Climate change affects all regions of the world. The polar ice melts and the sea level rises. In some regions, extreme weather phenomena and precipitation become more common, while in others, more extreme heat waves and droughts occur.
These consequences are expected to get worse in the next few decades
Melting ice and rising water levels
When water is heated it expands. At the same time, global warming is causing the polar ice and glaciers to melt.
The combination of these changes causes sea levels to rise, resulting in flooding and erosion in coastal and low lying areas.
Extreme weather, shifting precipitation
Violent rain and other extreme weather phenomena are becoming more common. It can lead to flooding and decrease water quality, but also water resources in some regions.
Consequences for Europe
- In southern and central Europe we see more heat waves, forest fires and droughts.
- The Mediterranean area is getting drier and more exposed to drought and natural fires.
- Northern Europe gets much wetter and winter floods can become common.
- In the urban areas where four out of five Europeans now live, heat waves, floods or rising water levels are experienced, and they are often poorly equipped to adapt to climate change.
Consequences for developing countries
Many poor developing countries are among the most affected countries. Here, people are often largely dependent on their natural environment, and they have few resources to deal with climate change.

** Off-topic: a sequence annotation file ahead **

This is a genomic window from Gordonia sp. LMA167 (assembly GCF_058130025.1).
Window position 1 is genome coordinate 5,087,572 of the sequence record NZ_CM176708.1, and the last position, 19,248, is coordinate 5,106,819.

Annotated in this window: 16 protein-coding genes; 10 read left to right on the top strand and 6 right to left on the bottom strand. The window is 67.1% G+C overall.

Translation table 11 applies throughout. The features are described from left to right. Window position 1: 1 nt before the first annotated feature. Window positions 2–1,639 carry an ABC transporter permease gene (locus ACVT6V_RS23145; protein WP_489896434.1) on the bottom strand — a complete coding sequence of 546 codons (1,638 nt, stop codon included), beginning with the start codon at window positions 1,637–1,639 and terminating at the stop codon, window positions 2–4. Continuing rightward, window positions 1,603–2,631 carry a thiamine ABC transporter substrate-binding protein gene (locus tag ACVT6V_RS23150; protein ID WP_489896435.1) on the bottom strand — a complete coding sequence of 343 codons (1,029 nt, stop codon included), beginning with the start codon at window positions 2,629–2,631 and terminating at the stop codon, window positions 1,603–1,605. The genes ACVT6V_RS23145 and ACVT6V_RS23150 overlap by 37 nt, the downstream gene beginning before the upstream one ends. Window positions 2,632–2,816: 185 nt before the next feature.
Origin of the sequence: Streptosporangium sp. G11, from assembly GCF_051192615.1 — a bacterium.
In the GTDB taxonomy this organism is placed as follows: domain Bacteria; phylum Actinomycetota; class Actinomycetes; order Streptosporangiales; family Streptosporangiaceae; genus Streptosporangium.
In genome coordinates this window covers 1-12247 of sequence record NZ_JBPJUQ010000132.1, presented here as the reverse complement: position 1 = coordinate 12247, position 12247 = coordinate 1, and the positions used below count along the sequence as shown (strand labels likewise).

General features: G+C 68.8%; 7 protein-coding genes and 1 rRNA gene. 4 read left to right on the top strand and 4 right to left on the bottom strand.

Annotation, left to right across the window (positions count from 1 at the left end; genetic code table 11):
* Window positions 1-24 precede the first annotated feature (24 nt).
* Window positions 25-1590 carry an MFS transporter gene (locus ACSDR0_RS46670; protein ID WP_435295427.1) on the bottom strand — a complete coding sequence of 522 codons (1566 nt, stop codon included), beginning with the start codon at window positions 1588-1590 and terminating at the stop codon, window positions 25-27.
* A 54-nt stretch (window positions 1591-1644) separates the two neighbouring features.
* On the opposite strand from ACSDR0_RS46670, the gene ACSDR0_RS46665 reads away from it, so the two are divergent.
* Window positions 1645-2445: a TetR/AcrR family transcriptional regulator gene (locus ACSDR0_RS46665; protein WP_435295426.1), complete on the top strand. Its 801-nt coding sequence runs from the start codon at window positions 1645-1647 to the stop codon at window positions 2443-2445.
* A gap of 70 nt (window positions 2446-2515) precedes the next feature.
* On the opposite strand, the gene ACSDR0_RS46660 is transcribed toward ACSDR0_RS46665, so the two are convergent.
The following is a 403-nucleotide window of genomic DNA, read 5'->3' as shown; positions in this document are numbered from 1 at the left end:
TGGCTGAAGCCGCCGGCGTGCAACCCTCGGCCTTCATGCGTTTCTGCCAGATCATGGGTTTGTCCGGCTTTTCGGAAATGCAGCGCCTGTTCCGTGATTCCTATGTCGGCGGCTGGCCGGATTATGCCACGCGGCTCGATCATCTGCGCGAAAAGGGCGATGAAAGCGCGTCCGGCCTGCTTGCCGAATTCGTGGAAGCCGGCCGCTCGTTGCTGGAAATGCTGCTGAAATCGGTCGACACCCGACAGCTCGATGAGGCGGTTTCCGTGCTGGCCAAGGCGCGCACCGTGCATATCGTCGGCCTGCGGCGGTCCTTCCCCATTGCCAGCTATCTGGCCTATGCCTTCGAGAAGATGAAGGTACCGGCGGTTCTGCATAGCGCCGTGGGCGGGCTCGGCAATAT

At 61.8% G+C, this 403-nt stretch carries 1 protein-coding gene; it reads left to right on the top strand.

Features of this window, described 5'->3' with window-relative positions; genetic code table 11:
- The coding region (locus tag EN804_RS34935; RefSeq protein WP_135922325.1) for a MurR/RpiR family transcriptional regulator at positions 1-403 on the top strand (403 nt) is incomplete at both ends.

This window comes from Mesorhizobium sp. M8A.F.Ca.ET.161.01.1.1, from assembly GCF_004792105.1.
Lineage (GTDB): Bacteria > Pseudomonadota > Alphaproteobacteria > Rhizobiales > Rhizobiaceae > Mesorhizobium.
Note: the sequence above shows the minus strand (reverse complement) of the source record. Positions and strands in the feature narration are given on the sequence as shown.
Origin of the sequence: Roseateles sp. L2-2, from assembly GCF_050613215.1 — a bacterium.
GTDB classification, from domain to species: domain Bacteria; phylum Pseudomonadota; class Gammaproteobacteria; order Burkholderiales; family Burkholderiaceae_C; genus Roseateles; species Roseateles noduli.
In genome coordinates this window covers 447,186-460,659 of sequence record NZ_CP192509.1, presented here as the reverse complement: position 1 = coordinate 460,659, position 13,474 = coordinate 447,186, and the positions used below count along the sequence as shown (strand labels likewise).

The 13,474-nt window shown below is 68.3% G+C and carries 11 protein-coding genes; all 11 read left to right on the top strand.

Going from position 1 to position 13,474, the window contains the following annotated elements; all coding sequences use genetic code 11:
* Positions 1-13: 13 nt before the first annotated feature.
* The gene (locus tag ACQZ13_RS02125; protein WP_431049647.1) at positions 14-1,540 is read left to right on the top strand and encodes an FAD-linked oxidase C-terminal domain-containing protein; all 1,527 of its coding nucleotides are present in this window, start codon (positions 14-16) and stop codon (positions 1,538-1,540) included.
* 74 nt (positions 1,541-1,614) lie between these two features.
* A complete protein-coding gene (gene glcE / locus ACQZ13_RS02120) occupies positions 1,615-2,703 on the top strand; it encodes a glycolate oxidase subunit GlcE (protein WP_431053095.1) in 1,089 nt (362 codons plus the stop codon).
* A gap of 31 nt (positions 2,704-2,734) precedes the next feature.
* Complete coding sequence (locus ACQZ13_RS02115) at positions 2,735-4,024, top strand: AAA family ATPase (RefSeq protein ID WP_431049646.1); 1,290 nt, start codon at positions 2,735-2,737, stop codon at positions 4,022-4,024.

Risk for peoples’ health
Climate change is already affecting health:
- It has increased the number of deaths due to heat waves in some regions and there is a decrease in cold-related deaths in others.
- We are already seeing changes in the occurrence of some waterborne diseases and disease vectors.
Costs for society and the economy
Damage to property and infrastructure as well as human health have high costs to society and the economy.
Between 1980 and 2011, floods hit more than 5.5 million people and resulted in direct financial losses of more than 90 billion Euro.
Some sectors, which are heavily dependent on specific temperatures and precipitation, such as agriculture, forestry, the energy sector and tourism, are particularly hard hit.
Risks for animals and plants
Climate change is happening so quickly that many plants and animal species have difficulty surviving.
Many land, freshwater and marine species have already moved from one area to another. Some plants and animal species are at increased risk of extinction if the global average temperature continues to rise uncontrollably.
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